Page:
Weaver and Nelson have critics, too. One complaint is that they built McCain’s team too fast and too big.
Said University of Virginia political scientist Larry Sabato: "I can see what they were doing and why. The aura of inevitability is a tough thing to beat -- look at Hillary. The problem is that while Hillary is beloved by 88 percent of Democrats, McCain was never a favorite of a big chunk of Republicans."
Weaver said McCain’s anointing as the GOP frontrunner -- which was "nothing that we sought nor a place we wanted" -- was damaging.
"It was something that was thrust upon the senator a year and a half ago -- and once that happens, you have to conduct yourself in that manner because you can lose that pretty quickly, as we saw.
"Politics is driven by policy," he said. "And the senator, to his lasting credit, chose policy decisions that he believes in ... and in doing so, that has ramifications."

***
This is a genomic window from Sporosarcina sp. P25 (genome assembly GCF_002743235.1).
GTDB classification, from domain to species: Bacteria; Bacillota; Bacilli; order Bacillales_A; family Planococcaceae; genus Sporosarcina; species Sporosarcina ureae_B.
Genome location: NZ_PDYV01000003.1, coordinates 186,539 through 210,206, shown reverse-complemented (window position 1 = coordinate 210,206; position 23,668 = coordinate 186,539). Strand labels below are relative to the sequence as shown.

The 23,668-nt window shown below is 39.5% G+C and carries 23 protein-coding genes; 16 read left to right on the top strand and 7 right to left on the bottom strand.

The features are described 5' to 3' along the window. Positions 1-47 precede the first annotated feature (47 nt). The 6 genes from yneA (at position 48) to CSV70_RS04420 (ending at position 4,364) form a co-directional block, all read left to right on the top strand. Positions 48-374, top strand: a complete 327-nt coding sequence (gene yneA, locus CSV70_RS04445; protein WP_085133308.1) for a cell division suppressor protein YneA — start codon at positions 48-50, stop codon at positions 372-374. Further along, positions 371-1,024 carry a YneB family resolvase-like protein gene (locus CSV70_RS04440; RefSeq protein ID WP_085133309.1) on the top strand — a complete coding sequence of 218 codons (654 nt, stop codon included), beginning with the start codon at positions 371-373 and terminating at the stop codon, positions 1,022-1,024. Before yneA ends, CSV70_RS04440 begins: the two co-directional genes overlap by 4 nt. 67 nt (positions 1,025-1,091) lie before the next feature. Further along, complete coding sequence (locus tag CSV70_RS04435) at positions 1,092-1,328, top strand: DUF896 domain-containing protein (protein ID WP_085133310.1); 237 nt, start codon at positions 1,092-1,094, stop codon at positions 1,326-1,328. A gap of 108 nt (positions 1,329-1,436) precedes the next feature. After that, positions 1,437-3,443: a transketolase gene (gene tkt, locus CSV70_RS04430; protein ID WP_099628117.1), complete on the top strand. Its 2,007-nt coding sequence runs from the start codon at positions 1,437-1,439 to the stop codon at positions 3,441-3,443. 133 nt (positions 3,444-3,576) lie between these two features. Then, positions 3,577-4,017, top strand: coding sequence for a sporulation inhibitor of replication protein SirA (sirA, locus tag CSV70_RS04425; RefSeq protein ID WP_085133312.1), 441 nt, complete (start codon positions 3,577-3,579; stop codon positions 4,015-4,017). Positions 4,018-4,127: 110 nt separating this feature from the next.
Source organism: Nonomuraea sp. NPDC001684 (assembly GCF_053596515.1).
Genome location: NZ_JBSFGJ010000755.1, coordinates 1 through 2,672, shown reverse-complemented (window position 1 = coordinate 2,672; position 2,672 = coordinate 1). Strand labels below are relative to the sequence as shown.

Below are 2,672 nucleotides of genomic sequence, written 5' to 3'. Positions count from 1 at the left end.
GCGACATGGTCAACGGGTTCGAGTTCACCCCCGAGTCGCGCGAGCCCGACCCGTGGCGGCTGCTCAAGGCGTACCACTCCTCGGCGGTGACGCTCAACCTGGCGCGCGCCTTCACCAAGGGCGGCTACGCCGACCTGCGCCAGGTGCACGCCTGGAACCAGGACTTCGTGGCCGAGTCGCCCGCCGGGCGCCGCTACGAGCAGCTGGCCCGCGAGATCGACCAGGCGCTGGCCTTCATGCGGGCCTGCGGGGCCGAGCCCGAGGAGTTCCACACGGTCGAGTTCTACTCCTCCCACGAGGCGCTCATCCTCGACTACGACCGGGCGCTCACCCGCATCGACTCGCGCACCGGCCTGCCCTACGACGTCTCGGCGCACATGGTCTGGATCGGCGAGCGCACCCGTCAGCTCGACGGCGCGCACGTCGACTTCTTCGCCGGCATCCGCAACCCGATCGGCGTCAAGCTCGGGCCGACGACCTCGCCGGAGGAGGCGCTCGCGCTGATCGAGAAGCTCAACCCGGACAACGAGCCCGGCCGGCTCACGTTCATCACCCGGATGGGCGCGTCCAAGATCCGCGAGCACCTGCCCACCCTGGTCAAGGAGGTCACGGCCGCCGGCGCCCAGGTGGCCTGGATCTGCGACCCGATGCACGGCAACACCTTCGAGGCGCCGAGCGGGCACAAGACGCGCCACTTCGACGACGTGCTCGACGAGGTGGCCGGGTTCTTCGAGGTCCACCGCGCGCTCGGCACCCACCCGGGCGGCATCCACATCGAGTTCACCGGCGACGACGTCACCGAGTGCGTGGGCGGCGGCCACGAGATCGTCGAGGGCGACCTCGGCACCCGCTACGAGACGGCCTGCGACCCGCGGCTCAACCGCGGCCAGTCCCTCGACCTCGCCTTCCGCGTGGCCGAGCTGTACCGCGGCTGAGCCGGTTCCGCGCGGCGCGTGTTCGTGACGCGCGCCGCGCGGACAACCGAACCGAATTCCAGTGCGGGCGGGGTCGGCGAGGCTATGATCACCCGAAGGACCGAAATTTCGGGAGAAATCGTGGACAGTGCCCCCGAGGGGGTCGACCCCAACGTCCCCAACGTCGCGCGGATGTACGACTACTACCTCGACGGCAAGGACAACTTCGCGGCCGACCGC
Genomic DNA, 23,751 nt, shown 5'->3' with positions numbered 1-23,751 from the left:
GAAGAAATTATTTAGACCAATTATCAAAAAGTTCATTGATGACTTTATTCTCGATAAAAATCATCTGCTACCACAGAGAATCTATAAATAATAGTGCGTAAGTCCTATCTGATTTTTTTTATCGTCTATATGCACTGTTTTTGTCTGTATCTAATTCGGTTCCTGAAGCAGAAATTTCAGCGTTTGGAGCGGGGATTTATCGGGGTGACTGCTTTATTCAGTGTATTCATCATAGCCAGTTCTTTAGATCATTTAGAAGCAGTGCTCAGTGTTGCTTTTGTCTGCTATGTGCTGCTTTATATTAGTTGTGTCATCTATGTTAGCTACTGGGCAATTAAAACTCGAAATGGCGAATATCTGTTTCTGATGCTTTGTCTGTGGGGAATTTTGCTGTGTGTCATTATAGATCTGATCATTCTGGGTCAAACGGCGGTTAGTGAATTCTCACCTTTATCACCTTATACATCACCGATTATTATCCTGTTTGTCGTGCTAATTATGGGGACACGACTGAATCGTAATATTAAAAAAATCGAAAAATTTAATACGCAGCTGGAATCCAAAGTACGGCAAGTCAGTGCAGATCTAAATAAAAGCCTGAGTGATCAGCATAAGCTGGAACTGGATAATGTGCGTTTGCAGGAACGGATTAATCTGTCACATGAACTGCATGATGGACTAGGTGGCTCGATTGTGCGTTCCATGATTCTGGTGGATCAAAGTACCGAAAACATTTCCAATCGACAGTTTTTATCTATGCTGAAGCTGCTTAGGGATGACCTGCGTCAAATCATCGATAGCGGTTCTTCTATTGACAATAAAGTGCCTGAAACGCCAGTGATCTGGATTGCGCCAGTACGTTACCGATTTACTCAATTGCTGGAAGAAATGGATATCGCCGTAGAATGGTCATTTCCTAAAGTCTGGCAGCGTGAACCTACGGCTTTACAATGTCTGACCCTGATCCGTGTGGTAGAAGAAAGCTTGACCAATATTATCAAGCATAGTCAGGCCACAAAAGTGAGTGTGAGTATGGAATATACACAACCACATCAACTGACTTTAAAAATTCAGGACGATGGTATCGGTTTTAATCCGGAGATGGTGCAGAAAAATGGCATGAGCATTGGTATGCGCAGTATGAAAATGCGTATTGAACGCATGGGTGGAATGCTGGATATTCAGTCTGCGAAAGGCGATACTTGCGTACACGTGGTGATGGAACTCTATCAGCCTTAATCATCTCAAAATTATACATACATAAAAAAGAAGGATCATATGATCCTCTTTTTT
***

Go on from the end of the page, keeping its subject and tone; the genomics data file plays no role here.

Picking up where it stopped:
Weaver said critics who claim McCain lost his "Straight-Talk Express" appeal are wrong, because "people like straight talk when they agree with it. People tend to not like frank and straight talk when they disagree with it."
To him, that reflects a key difference between McCain in 2000 and in 2007.
"McCain has been as independent as he has ever been," he says. "When you look at torture, climate change, Iraq and immigration ... three of the four don’t necessarily really set well with Republican primary voters."
Weaver said McCain is still the same person speaking his mind, but the political dynamics are different.
The solution, he said, "is to make it more about the character of the man vs. the specific policy position."